Recently, when I was in Namibia, I was productively using flash in my photography. In India, flash is considered taboo, the perception being that it disturbs the animal. The same issue exists  with forest department camera traps as well then, right? I feel that it is just another creative enhancement, and is even necessary for certain frames. Mental blocks like these get cleared when one visits international photography destinations like this. 

So Africa represents a great place to develop the creative side of a photographer, to experiment and sharpen one’s skills. I believe I have become a better photographer because of my experiences there. 

You have won multiple photography awards. How important are awards in this field? 

Winning an award does boost the morale of a photographer – it feels nice. Awards are beneficial for a photographer even from a financial perspective, because you don’t earn much with wildlife photography alone. 

For photographers looking to enter competitions, it’s worth noting that in prestigious competitions like NHM, the trend is increasingly on conceptual images now, though of course natural history still holds relevance too. The conceptual aspect is what Indian photographers will have to work on. Going forward, people have to think of powerful concepts, outside the scope of safari jeeps, and start executing those. 

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Two Red Panda cubs feeding on bamboo in Singalila National Park

When it comes to awards, my approach has always been to participate in them, but then not think about them too much. One’s photography cannot work around just winning an award. It’s important to remember there is that element of luck even after all the hard work you may have put in to create the concept and execute that image. And I know many great photographers who don’t participate in competitions at all, once again proving that awards are not the benchmark of going to the next level. For that, you just have to keep innovating.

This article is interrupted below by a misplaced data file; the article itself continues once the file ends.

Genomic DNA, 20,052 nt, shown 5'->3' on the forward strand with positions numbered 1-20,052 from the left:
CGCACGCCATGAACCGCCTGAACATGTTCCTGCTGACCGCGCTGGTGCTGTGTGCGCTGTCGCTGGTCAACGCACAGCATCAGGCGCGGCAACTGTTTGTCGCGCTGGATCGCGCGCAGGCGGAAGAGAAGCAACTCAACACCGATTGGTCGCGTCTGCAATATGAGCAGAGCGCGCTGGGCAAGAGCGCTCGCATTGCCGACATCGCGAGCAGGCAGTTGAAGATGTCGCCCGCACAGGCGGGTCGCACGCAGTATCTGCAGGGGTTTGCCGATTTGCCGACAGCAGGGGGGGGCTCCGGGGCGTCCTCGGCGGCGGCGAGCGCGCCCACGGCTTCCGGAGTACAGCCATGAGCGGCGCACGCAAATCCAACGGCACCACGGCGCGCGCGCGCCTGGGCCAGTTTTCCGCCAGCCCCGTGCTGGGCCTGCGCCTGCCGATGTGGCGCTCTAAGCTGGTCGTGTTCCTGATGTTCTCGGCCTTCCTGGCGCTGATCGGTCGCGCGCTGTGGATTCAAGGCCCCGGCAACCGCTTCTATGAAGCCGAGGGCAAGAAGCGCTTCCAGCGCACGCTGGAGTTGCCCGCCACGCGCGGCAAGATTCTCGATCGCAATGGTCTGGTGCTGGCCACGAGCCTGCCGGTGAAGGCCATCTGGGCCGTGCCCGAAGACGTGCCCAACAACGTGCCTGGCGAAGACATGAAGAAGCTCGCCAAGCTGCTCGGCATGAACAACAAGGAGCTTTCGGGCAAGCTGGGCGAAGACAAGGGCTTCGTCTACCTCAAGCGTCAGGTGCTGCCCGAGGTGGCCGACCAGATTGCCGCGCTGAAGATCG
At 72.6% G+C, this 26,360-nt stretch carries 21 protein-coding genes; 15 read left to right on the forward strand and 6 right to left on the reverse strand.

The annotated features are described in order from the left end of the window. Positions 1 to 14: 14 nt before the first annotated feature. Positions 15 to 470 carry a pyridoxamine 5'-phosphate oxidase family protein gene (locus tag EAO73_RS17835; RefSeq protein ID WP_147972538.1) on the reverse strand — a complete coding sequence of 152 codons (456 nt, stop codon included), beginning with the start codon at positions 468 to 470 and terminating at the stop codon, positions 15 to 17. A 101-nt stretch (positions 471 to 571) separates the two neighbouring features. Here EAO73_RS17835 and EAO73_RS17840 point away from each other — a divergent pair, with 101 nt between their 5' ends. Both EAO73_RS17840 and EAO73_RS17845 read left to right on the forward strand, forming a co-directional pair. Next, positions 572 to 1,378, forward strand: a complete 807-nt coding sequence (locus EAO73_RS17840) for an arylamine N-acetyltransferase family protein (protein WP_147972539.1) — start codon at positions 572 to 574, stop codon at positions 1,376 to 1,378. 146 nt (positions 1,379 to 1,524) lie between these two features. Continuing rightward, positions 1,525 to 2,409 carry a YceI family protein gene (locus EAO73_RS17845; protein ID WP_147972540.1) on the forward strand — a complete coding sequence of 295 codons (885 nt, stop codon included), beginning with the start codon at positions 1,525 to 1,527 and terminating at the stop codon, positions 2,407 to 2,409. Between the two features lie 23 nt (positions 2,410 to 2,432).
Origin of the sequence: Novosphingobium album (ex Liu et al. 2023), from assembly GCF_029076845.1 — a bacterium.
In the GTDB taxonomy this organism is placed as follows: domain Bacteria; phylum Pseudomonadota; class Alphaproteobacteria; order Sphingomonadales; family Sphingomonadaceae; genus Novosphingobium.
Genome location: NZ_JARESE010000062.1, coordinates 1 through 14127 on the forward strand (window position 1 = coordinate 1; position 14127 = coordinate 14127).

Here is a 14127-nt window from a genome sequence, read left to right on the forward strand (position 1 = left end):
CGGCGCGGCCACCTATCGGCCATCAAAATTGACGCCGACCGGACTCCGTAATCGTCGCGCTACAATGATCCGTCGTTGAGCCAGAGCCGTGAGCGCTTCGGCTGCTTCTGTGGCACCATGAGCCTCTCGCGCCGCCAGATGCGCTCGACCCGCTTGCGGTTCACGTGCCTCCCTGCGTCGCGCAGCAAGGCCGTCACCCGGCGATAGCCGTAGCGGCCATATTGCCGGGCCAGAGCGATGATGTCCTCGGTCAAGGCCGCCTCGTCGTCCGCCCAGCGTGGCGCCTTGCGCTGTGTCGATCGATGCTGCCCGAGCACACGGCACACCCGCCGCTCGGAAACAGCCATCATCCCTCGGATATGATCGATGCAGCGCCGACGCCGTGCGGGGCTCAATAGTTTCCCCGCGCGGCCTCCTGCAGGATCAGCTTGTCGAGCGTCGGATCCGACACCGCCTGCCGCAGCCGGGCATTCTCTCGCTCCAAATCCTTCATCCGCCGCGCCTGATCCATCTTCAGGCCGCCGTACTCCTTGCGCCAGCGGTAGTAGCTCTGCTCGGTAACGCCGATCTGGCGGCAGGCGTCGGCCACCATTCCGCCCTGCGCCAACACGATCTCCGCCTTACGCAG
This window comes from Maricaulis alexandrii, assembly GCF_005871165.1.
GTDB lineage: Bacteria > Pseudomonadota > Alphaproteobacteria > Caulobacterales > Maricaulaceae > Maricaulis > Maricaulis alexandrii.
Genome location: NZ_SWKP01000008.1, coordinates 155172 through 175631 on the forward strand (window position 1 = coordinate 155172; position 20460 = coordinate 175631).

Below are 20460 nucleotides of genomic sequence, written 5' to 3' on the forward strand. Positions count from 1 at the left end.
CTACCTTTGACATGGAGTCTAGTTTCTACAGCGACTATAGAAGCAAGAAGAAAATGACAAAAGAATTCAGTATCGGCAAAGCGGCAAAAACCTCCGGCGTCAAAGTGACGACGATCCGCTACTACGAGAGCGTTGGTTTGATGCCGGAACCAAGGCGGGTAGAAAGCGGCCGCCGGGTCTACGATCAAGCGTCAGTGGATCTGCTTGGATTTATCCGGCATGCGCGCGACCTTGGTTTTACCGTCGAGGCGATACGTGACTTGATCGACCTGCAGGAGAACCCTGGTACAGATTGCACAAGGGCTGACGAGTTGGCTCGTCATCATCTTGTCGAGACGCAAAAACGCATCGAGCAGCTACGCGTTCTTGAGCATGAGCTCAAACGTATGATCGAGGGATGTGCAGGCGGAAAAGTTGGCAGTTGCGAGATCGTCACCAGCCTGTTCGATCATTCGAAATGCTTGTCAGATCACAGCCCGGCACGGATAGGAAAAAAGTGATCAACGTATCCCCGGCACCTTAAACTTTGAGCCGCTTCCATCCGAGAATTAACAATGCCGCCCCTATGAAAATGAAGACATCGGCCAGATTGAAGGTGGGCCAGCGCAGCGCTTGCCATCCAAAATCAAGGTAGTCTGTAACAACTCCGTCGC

Safaris are fast becoming an expensive affair, especially in the popular tiger reserves, where a single safari can cost upwards of ₹5000 per jeep, and online safari slots now fill up 2-3 months ahead of time. Do you think wildlife photography is starting to become an increasingly elite hobby, out of reach of the common man? 

I think it has always been an elite hobby. Safaris may feel more expensive now when compared to earlier costs, but spending 10 years in Corbett, I’ve always felt they were expensive. So, it’s a relative thing. I guess in a place like India if you want to go on safaris and come back with a professional set of images, money is something you will have to spend, that’s how you get quality stuff. 

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A Bengal Tiger passing a camera trap in Dudhwa National Park

When we started Nature Wanderers a few years ago, it was probably the first professional photography tour company in India to help people plan their safaris. Things do become more affordable when sharing costs, plus you learn a lot when you participate in group tours.  

Your company, Nature Wanderers, is now one of the largest companies in India for wildlife photography tours. What are some critical factors to consider before planning a wildlife expedition or photography tour?  

I think a better description of our fraternity would be ‘photography guides’. We have some great talent in this field – Sudhir Shivaram, Giri Cavale, Jayanth Sharma. In today’s times, there are plenty of new photo tour companies coming up around the country, and from an industry perspective, this is good, as people get multiple options. My advice to all young photographers joining this field of photo tourism is to remember you may be a very talented photographer, but there is a difference between being a good photographer yourself and a good photography guide. You have to prioritise the work of your clients, and plan for them so that they get good images. The sooner that transition – from being a photographer to a photography guide – happens, the better the chances of having a good career in this field.

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'There is a difference between being a good photographer and a good photography guide,' says Mehta. Photograph: Ashish Vaid

For someone going on a tour, they should definitely consider the experience of a company in a particular location, the experience of the photography guide. The safari driver and guide may take you to a particular location, but once you’re there in front of the subject, that’s when the photography guide comes into the picture. 

Shivang Mehta showcased his work at the Nature inFocus Festival, 2017. If you missed it, or would like to listen to his talk, here it is.